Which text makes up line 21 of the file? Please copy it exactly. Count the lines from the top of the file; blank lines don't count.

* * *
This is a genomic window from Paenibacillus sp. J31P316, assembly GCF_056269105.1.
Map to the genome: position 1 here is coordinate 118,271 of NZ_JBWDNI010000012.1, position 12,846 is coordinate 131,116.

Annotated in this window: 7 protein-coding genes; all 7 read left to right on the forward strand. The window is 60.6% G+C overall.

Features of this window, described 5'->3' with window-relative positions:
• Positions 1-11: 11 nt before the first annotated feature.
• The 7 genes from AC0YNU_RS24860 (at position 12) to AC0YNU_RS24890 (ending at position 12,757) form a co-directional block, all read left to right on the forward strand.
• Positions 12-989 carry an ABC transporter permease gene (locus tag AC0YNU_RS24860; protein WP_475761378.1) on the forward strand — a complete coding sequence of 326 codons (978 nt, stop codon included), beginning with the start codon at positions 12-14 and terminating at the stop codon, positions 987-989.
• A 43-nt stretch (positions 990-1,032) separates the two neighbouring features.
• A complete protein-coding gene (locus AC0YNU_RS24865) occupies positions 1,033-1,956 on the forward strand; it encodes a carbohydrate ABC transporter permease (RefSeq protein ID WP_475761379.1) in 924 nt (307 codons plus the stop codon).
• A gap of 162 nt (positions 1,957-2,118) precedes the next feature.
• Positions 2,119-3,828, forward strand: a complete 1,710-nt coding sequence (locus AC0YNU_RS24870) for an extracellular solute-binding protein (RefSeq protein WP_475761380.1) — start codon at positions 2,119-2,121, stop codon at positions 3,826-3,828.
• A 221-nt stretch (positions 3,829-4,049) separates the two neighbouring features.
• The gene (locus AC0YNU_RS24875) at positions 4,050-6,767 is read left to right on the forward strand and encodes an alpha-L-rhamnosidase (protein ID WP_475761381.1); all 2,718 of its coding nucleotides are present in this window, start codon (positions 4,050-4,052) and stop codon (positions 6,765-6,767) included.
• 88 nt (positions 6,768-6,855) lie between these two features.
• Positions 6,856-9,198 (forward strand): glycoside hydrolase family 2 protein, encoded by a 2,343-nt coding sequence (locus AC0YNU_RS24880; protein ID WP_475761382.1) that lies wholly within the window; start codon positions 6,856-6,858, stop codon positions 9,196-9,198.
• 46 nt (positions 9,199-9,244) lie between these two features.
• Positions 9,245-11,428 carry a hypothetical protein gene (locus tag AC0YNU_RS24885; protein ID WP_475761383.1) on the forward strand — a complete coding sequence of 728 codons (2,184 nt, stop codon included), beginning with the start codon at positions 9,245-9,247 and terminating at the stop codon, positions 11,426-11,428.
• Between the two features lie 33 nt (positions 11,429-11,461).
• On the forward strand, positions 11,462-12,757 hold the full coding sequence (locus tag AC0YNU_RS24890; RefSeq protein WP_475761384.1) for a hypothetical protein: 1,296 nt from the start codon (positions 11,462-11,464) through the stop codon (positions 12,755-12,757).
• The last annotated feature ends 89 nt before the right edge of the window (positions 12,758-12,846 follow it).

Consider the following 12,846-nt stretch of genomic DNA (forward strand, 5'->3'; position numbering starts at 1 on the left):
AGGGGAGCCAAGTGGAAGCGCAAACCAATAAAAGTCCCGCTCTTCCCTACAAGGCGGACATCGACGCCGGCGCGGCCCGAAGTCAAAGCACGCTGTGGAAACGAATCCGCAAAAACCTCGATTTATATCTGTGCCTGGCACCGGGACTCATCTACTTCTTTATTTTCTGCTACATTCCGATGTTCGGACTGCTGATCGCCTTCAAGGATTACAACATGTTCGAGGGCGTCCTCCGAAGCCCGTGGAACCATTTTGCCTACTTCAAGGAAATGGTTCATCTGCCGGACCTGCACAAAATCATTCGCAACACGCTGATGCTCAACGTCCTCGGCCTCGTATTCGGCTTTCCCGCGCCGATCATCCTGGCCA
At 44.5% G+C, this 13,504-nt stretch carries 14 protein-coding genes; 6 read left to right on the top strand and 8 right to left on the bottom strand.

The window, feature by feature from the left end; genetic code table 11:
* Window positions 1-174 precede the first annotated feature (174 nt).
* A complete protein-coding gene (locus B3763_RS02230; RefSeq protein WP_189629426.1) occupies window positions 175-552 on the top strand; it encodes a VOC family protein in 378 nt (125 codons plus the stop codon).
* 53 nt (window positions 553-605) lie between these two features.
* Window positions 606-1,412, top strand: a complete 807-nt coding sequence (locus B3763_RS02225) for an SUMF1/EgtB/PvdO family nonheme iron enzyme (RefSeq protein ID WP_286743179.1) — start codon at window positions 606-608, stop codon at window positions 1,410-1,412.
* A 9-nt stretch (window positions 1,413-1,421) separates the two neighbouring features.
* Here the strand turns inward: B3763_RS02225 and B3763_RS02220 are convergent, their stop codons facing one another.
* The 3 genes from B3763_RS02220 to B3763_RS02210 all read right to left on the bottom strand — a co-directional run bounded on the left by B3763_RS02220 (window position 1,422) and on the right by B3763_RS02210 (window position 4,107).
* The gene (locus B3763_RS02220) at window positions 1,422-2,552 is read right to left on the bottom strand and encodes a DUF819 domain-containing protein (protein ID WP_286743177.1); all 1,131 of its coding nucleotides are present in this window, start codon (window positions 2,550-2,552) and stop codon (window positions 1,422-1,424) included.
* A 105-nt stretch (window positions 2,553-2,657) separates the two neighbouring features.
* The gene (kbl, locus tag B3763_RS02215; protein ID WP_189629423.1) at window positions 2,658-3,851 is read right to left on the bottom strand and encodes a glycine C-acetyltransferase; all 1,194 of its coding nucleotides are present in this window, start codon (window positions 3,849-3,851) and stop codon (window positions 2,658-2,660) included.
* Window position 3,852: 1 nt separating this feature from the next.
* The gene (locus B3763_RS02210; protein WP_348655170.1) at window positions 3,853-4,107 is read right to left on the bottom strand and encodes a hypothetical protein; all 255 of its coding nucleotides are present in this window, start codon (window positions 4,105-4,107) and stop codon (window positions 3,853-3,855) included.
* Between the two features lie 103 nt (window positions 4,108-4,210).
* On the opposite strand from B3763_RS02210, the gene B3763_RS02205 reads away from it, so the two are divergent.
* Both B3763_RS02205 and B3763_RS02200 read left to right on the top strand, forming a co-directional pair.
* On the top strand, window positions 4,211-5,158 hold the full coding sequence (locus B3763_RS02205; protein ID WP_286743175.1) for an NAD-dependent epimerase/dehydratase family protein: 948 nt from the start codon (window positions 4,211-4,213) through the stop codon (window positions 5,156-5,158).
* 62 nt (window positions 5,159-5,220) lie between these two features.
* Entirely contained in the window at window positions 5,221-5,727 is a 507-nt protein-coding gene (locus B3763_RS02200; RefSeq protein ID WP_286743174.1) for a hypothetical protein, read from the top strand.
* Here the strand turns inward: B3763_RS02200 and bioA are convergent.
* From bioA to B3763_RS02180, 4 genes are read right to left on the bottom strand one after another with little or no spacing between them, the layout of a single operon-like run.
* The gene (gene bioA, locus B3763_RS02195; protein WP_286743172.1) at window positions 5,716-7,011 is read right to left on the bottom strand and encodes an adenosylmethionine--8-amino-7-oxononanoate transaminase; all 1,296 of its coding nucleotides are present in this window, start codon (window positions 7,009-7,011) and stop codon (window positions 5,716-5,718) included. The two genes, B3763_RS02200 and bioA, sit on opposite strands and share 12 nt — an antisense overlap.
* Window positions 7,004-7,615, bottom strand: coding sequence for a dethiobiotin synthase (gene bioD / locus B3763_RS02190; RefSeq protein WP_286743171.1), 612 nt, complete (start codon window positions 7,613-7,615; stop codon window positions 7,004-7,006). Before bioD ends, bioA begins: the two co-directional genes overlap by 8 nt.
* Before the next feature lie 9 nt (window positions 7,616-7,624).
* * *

Consider the following 12,846-nt stretch of genomic DNA (forward strand, 5'->3'; position numbering starts at 1 on the left):